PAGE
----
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a reply to: LookingAtMars

I saw that.
My point was that the shorter the distance, the less benefit you get from the engine.
You would accelerate half way and decelerate the other half.

It only took three days to get to the moon back in the 60’s.
Cut it in half and you save a little over a day.

Go to mars and cut a month or two.



edit on 19-10-2020 by Bluntone22 because: (no reason given)



posted on Oct, 19 2020 @ 04:45 PM
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a reply to: Bluntone22

We could take a more direct path to Mars because we would not be worried about fuel and power.

We could send a rocket to Mars every week if we wanted.



posted on Oct, 19 2020 @ 04:51 PM
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Ok, you have a safer nuclear reactor for heating the propellant. Where do you get the hydrogen for the propellant? The article in the OP is less than half the practical idea of an atomic rocket.

We will need to get to the Moon, mine water, and process it into hydrogen and oxygen for this to work. Then we can use this to go to Mars.

Where is the technology to get the propellant?

Atomic Rockets



posted on Oct, 19 2020 @ 04:54 PM
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a reply to: Bluntone22

The heat is used to flash off hydrogen as a propellant. This is stated in the linked article. It could also use water but be much less efficient.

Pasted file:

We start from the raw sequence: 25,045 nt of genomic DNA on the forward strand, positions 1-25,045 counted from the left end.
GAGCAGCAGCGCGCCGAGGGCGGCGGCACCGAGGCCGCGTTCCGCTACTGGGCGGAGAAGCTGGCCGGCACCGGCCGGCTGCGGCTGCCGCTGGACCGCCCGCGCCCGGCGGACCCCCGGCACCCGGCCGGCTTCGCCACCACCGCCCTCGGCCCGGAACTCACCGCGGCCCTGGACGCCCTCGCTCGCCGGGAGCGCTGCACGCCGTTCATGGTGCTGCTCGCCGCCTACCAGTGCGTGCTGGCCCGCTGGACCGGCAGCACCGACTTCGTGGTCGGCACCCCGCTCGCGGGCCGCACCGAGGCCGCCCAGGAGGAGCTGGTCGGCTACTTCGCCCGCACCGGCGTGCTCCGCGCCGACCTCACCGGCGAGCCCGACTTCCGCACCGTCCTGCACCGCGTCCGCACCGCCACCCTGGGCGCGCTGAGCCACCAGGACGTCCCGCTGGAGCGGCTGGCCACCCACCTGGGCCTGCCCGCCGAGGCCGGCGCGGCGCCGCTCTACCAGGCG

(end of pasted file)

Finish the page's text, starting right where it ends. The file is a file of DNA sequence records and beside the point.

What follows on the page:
posted on Oct, 19 2020 @ 04:55 PM
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a reply to: beyondknowledge

If this design requires large amounts of hydrogen then it’s doomed to fail.



posted on Oct, 19 2020 @ 05:00 PM
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a reply to: beyondknowledge

I figured it was in a closed system and recycled.

Just looked at your link. If this is true, I will have to agree with you.


ETA -

Thats no good!

edit on 19-10-2020 by LookingAtMars because: (no reason given)



posted on Oct, 19 2020 @ 05:07 PM
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a reply to: Bluntone22

Unlike a chemical rocket, an atomic rocket has the atomic pile for fuel and hydrogen for propellant. Hydrogen is the most efficient as it is the lightest element and therefore has the most acceleration potential when heated.

Fortunately there is water on the Moon and other bodies in our solar system. We will have to mine the water then process it into oxygen and hydrogen by using solar power. The technology to do this must be developed before this engine is practical.



posted on Oct, 19 2020 @ 05:11 PM
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a reply to: beyondknowledge

They need to go ahead and disclose the tic tac's system.



posted on Oct, 19 2020 @ 05:12 PM
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a reply to: beyondknowledge

Right.
Unfortunately hydrogen is to hard to refine at this time to make it a practical fuel.



posted on Oct, 19 2020 @ 05:13 PM
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a reply to: LookingAtMars

It could be a big step forward but not without a lot of development of the other equipment for the propellant supply. Fortunately, breathing oxygen is a byproduct of making hydrogen from water.

This will probably work sometime near the end of this century or the next one.